for a complete beginner's intro to the fascinating world of neuroscience.
Was Rayleigh correct?
Lord Rayleigh is credited for developing the "duplex theory" for sound localization, which states that the brain relies heavily on ITDs for low frequency sounds, and on ILDs for high frequency sounds.
Final Question: In your own words, do the results you have obtained in this practical agree with the duplex theory?
This concludes this practical.
Unlike ILDs, ITDs are generally thought not to vary much with frequency. The graph below shows ITDs as a function of sound source direction measured in an adult male with small microphones inserted in the ear canal.
Question: Use the graph to work out what MAAs the ITD thresholds you have obtained would correspond to. How do these MAAs compare to those you obtained for ILDs?
Once you have collected, interpreted and evaluated your ILD data, go back to the software's main screen, and collect ITD data by clicking on the "ITD" button
When you have completed your trials the program will generate a plot of your results for you, which should look more or less like this:
If you are doing these exercises as part of a taught class, you should consider making a print-out of these result graphs so that you can show them to your instructors if necessary. (There should be a File | Print menu on the top left above the figure).
When you launch Experiment.m you should obtain a window which looks like this:
Using the methods described in the previous sections, you should by now have obtained estimates of your own ILD sensitivity at two different test frequencies (500 and 2,000 Hz if you ran with the suggested values). Your ILD thresholds in dB may or may not have been very similar for the two frequencies. However, ILDs are a cue to sound source direction. Source directions are not specified in dB! To localize sounds in space, your brain needs to "translate" ILD values to angles relative to the inter-aural axis.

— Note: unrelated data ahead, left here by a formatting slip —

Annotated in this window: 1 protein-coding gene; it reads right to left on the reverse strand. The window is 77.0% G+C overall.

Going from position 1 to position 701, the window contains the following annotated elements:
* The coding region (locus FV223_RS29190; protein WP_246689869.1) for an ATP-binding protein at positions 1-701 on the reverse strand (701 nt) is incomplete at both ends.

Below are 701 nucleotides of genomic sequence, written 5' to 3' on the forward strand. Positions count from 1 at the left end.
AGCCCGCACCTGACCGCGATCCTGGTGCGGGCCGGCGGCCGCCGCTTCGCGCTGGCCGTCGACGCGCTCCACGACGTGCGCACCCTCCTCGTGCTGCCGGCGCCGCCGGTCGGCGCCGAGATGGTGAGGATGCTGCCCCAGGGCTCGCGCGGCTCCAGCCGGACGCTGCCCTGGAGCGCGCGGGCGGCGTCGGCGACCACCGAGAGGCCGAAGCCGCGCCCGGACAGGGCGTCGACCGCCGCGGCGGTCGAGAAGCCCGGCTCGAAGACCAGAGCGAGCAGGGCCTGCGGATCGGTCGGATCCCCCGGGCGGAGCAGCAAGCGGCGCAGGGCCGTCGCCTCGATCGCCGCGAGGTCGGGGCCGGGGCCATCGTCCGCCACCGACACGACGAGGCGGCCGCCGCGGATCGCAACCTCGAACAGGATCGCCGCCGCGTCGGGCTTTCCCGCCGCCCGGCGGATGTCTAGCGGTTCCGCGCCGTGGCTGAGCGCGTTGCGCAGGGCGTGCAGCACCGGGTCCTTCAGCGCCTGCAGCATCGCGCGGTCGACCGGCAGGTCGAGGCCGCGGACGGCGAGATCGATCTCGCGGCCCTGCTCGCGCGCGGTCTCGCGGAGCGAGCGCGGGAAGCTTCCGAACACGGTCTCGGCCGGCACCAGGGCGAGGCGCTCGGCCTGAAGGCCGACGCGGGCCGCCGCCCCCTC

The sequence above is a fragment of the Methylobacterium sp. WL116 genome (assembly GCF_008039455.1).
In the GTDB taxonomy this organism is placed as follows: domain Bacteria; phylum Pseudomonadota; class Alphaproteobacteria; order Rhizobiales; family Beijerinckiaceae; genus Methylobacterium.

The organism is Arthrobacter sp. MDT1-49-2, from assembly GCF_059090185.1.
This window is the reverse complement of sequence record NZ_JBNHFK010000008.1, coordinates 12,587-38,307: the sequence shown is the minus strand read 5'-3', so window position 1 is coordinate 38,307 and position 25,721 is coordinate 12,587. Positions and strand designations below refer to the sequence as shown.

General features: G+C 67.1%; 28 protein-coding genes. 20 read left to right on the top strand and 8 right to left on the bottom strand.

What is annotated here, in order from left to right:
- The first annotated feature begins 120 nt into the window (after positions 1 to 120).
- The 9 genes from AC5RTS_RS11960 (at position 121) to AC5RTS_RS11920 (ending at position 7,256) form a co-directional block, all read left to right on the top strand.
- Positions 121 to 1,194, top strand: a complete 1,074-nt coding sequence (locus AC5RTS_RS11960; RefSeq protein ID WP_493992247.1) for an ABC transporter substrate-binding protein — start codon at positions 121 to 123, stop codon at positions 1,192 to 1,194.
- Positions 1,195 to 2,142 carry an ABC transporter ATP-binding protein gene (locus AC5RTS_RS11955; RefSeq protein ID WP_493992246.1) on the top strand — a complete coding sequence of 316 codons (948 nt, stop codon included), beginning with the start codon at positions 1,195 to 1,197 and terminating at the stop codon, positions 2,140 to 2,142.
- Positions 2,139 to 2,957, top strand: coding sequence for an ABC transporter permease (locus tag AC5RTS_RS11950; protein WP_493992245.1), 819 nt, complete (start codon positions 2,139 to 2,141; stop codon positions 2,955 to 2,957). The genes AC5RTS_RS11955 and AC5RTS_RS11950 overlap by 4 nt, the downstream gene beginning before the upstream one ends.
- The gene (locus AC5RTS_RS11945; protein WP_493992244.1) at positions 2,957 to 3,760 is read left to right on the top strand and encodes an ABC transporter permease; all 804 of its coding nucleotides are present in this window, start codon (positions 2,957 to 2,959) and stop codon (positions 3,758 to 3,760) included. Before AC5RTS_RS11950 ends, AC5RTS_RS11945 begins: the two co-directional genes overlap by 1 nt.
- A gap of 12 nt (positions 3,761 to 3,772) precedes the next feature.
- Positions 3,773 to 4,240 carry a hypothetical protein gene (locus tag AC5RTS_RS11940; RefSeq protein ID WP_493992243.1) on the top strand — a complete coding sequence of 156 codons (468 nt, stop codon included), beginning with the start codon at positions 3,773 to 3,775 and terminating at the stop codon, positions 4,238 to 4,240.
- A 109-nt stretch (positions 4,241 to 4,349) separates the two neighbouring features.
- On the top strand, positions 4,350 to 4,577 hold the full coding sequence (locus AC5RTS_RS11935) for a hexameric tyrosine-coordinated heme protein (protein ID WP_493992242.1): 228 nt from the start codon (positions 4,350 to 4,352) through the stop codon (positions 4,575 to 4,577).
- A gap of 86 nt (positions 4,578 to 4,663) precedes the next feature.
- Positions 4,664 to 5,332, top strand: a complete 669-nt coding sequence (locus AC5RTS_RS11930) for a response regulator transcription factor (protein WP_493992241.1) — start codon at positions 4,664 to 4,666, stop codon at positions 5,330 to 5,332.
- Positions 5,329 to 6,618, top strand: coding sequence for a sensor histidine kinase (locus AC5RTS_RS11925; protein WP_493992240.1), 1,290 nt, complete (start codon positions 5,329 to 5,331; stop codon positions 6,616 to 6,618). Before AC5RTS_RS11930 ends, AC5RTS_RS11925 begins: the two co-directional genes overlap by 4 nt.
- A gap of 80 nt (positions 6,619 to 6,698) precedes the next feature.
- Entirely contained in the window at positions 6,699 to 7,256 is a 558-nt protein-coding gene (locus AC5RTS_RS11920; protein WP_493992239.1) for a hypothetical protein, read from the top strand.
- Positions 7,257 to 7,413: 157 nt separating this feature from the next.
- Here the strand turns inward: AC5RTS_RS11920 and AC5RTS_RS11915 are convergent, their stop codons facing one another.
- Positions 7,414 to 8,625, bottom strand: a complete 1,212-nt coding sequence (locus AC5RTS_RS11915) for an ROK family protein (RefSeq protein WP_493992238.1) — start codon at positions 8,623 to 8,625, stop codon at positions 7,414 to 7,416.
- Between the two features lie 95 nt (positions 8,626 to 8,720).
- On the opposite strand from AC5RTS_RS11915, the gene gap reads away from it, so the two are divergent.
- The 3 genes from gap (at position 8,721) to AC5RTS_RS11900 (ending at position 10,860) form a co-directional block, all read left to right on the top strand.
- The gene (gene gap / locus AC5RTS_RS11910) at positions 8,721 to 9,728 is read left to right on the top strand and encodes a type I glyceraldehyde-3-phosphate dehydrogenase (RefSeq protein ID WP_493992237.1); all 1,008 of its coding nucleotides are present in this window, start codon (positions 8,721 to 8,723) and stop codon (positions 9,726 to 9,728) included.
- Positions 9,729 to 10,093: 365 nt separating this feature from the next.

Here below you can find the Matlab source code for a program authored by Matthieu Lesburgueres and Jan Schnupp which you can use to run a psychoacoustic experiment to measure your own sensitivity to ITDs and ILDs.
This podcast by science journalist Dr Carinne Piekema explores how hearing loss affects people, in particular how it affects musicians, and what modern prosthetic devices such as hearing aids or cochlear implants can and cannot do for these patients. It contains insightful interviews with inspirational deaf musicians, some of the UKs leading hearing researchers, as well as simulations designed to show to normal listeners what it would be like to have to rely on a hearing aid or a cochlear implant.
You can listen to the podcast here,
The numbered squares signify the sound directions corresponding to a series of "virtual acoustic space" stimuli, which were generated by convolving a stimulus - in this case, a series of tapping sounds - with the head-related transfer function of one of the authors of this book.